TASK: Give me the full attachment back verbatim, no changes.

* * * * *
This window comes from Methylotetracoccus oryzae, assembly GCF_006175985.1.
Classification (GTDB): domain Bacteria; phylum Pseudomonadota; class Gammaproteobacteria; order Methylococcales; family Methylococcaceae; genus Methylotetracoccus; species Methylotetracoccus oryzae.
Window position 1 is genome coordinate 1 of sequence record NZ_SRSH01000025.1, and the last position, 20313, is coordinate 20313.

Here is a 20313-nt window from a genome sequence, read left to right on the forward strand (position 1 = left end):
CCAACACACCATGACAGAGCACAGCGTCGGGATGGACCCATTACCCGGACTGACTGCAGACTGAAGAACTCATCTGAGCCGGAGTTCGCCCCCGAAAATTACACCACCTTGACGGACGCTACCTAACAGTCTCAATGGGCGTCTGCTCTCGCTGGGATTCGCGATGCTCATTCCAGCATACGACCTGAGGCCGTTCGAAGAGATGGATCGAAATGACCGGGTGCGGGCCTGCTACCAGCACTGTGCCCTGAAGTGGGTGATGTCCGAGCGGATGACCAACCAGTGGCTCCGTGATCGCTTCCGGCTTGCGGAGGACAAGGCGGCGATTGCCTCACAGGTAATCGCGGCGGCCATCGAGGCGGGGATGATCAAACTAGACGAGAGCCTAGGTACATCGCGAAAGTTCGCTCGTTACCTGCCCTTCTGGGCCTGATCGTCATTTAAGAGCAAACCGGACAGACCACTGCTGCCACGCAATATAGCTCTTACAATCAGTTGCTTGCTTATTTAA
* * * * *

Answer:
This window comes from Methylotetracoccus oryzae, assembly GCF_006175985.1.
Classification (GTDB): domain Bacteria; phylum Pseudomonadota; class Gammaproteobacteria; order Methylococcales; family Methylococcaceae; genus Methylotetracoccus; species Methylotetracoccus oryzae.
Window position 1 is genome coordinate 1 of sequence record NZ_SRSH01000025.1, and the last position, 20313, is coordinate 20313.

Here is a 20313-nt window from a genome sequence, read left to right on the forward strand (position 1 = left end):
CCAACACACCATGACAGAGCACAGCGTCGGGATGGACCCATTACCCGGACTGACTGCAGACTGAAGAACTCATCTGAGCCGGAGTTCGCCCCCGAAAATTACACCACCTTGACGGACGCTACCTAACAGTCTCAATGGGCGTCTGCTCTCGCTGGGATTCGCGATGCTCATTCCAGCATACGACCTGAGGCCGTTCGAAGAGATGGATCGAAATGACCGGGTGCGGGCCTGCTACCAGCACTGTGCCCTGAAGTGGGTGATGTCCGAGCGGATGACCAACCAGTGGCTCCGTGATCGCTTCCGGCTTGCGGAGGACAAGGCGGCGATTGCCTCACAGGTAATCGCGGCGGCCATCGAGGCGGGGATGATCAAACTAGACGAGAGCCTAGGTACATCGCGAAAGTTCGCTCGTTACCTGCCCTTCTGGGCCTGATCGTCATTTAAGAGCAAACCGGACAGACCACTGCTGCCACGCAATATAGCTCTTACAATCAGTTGCTTGCTTATTTAA